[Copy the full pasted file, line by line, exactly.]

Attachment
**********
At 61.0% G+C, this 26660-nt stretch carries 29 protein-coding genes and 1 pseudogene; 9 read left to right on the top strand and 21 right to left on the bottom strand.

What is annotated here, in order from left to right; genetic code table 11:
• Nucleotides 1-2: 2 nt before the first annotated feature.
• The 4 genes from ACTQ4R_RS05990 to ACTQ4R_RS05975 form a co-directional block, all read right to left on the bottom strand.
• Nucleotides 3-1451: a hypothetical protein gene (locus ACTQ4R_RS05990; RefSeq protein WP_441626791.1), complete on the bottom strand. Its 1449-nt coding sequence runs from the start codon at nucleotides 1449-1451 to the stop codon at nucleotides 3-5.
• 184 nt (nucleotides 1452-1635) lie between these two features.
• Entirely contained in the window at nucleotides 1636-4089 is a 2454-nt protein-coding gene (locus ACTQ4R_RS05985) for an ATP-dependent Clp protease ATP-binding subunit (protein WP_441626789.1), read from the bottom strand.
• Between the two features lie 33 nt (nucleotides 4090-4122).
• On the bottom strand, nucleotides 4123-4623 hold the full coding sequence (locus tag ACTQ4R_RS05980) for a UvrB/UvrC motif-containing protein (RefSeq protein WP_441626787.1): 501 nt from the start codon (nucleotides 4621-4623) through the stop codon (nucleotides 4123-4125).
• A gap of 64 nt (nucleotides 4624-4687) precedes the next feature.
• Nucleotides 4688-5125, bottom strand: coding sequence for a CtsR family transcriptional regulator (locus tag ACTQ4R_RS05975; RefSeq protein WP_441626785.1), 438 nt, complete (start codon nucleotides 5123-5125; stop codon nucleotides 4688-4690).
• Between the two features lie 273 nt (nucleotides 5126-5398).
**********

At 61.0% G+C, this 26660-nt stretch carries 29 protein-coding genes and 1 pseudogene; 9 read left to right on the top strand and 21 right to left on the bottom strand.

What is annotated here, in order from left to right; genetic code table 11:
• Nucleotides 1-2: 2 nt before the first annotated feature.
• The 4 genes from ACTQ4R_RS05990 to ACTQ4R_RS05975 form a co-directional block, all read right to left on the bottom strand.
• Nucleotides 3-1451: a hypothetical protein gene (locus ACTQ4R_RS05990; RefSeq protein WP_441626791.1), complete on the bottom strand. Its 1449-nt coding sequence runs from the start codon at nucleotides 1449-1451 to the stop codon at nucleotides 3-5.
• 184 nt (nucleotides 1452-1635) lie between these two features.
• Entirely contained in the window at nucleotides 1636-4089 is a 2454-nt protein-coding gene (locus ACTQ4R_RS05985) for an ATP-dependent Clp protease ATP-binding subunit (protein WP_441626789.1), read from the bottom strand.
• Between the two features lie 33 nt (nucleotides 4090-4122).
• On the bottom strand, nucleotides 4123-4623 hold the full coding sequence (locus tag ACTQ4R_RS05980) for a UvrB/UvrC motif-containing protein (RefSeq protein WP_441626787.1): 501 nt from the start codon (nucleotides 4621-4623) through the stop codon (nucleotides 4123-4125).
• A gap of 64 nt (nucleotides 4624-4687) precedes the next feature.
• Nucleotides 4688-5125, bottom strand: coding sequence for a CtsR family transcriptional regulator (locus tag ACTQ4R_RS05975; RefSeq protein WP_441626785.1), 438 nt, complete (start codon nucleotides 5123-5125; stop codon nucleotides 4688-4690).
• Between the two features lie 273 nt (nucleotides 5126-5398).